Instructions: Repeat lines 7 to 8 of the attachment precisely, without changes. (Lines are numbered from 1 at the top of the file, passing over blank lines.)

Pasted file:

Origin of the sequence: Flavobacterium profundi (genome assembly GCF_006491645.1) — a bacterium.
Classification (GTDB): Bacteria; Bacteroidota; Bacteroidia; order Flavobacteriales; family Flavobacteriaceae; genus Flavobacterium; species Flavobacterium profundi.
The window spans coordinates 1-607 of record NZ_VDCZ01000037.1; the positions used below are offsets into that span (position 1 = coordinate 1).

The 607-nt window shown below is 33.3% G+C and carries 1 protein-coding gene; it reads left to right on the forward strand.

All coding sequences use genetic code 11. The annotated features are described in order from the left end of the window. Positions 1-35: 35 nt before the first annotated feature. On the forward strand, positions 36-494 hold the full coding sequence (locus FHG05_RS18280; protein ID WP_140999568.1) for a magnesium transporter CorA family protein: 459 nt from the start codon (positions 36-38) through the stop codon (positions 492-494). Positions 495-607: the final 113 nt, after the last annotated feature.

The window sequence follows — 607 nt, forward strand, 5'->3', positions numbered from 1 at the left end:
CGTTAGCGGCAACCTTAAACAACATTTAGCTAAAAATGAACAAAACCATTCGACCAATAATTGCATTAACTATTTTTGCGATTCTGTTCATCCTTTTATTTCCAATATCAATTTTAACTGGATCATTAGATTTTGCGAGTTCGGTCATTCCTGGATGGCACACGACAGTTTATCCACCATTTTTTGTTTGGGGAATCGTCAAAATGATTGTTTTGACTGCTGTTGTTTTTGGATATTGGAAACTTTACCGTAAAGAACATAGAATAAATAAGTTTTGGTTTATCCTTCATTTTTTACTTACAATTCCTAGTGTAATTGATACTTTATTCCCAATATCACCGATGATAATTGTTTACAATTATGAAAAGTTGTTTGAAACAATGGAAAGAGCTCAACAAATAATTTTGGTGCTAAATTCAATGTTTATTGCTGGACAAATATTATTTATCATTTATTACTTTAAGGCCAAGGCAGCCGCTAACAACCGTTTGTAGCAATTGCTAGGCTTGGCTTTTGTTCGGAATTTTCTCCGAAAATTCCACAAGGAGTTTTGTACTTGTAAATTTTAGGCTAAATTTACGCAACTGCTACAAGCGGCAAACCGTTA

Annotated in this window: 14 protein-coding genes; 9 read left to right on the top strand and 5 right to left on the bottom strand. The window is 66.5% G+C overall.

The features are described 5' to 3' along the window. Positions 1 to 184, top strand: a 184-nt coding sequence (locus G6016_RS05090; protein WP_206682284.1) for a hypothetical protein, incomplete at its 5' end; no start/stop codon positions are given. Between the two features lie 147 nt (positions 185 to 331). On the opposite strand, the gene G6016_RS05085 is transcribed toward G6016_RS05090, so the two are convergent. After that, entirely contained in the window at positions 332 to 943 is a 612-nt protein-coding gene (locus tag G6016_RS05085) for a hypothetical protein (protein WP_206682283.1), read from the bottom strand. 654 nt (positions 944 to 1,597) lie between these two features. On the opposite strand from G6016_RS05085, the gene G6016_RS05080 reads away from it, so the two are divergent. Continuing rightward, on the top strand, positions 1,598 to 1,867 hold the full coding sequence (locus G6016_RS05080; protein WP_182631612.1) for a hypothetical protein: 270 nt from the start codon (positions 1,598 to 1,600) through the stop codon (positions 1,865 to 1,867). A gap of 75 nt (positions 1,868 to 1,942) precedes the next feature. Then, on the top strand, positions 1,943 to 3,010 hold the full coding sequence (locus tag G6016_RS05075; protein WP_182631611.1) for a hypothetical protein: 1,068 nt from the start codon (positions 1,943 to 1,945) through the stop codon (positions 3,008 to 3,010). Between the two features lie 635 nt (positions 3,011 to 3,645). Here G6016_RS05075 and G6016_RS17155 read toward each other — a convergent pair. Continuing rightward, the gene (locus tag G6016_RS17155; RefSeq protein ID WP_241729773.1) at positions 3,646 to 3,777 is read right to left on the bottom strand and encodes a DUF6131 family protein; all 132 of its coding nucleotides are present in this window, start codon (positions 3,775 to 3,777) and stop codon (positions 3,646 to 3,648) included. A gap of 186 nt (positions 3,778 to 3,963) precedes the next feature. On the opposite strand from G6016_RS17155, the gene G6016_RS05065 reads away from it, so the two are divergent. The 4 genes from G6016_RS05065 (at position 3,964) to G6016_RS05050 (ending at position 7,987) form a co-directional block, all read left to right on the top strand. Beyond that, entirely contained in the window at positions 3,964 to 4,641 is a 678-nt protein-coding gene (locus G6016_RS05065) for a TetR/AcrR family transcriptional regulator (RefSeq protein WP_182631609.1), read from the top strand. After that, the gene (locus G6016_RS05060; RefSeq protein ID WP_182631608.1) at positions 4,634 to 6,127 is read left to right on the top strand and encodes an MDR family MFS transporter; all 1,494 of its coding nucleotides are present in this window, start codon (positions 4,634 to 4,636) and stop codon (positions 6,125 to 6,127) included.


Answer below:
CGTTAGCGGCAACCTTAAACAACATTTAGCTAAAAATGAACAAAACCATTCGACCAATAATTGCATTAACTATTTTTGCGATTCTGTTCATCCTTTTATTTCCAATATCAATTTTAACTGGATCATTAGATTTTGCGAGTTCGGTCATTCCTGGATGGCACACGACAGTTTATCCACCATTTTTTGTTTGGGGAATCGTCAAAATGATTGTTTTGACTGCTGTTGTTTTTGGATATTGGAAACTTTACCGTAAAGAACATAGAATAAATAAGTTTTGGTTTATCCTTCATTTTTTACTTACAATTCCTAGTGTAATTGATACTTTATTCCCAATATCACCGATGATAATTGTTTACAATTATGAAAAGTTGTTTGAAACAATGGAAAGAGCTCAACAAATAATTTTGGTGCTAAATTCAATGTTTATTGCTGGACAAATATTATTTATCATTTATTACTTTAAGGCCAAGGCAGCCGCTAACAACCGTTTGTAGCAATTGCTAGGCTTGGCTTTTGTTCGGAATTTTCTCCGAAAATTCCACAAGGAGTTTTGTACTTGTAAATTTTAGGCTAAATTTACGCAACTGCTACAAGCGGCAAACCGTTA

Annotated in this window: 14 protein-coding genes; 9 read left to right on the top strand and 5 right to left on the bottom strand. The window is 66.5% G+C overall.